People bereaved by suicide experience a range of emotions. It is likely Katharine experienced moments when she contemplated ‘Did this really happen?’

Jessica Hutchison lost her father to suicide. She recognises denial as a valid emotion in such circumstances. She says,

“Denial is our psyche’s response to the unknown. How can you cope with and process something that you do not understand?”

Marty Tousley has written about coping with disbelief and denial in grief. She says,

“Denial is a defence against the brutal reality that the special person in your life is gone forever. It blunts the impact of the loss, offers you a temporary respite and allows you to process those overwhelming feelings gradually. On one level, you recognise that your loved one has died; on another level you’re unable to grasp all the ramifications of that harsh and unwelcome reality.”

Denial is different from changing the narrative of how a person died. The latter can create further confusion in an already complex situation.

The failure of her friends and associates to accept the cause of her husband’s death denied Katharine the right to hurt and authentically express her grief.

In what is a tragic postscript I read recently that William Graham, the son of Washington Post publisher Katharine Graham, took his life in Los Angeles, California on December 20, 2017, in a death that mirrored his father’s more than 50 years ago.

Graham, a 69-year-old lawyer, taught trial law at the University of California at Los Angeles before years of focusing on philanthropic activities to benefit youth education and medical research.

Graham had suffered from a heart ailment for many years which was ‘painful and debilitating.’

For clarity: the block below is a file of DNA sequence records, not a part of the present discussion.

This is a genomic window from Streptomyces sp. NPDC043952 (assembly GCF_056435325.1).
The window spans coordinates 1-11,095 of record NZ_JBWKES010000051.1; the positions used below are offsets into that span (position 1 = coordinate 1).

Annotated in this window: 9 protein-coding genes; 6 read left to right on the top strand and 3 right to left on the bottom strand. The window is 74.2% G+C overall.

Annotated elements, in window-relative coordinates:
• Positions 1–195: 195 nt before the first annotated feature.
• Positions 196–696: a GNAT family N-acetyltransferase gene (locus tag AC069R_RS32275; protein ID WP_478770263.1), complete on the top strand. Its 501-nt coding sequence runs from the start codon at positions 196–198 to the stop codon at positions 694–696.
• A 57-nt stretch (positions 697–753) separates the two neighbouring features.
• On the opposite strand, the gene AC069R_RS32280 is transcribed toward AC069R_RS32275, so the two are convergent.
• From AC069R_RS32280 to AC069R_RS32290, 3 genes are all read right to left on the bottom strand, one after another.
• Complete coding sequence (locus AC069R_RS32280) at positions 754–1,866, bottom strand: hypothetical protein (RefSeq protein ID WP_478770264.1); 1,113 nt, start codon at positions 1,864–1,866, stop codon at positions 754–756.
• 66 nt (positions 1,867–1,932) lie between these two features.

William Graham’s death does raise the question about whether suicide runs in families.

There is anecdotal evidence to suggest that this is so. Ernest Hemingway’s family is a well-known example. There were five suicides in four generations. Hemingway’s father Clarence, his brother Leicester, his sister Ursula, and his granddaughter Margaux, besides the famous novelist himself, killed themselves.

Researchers have found that suicidal activity increases in families where there has been a suicide. The causal factors are less clear. Psychiatrists aren’t sure whether high-suicide families are plagued by genetic inheritance or learned behaviour.

Mental illness has long been linked to suicide. That’s not to say everyone with a mental illness is suicidal. Substance abuse disorders, depression disorders, and schizophrenia increase the risk of suicide and tend to run in families.

It is important to recognise that many factors – sociological, psychological and perhaps genetic – interact to cause suicide.

Author: Bruce Rickard

Reflections on Suicide and Staying Alive: My son's suicide changed everything. I felt an obligation to understand why anyone would want to end their life. My regular blog posts explore the causes and prevalence of suicide and what is needed to sustain a healthy mind and a hope-filled future.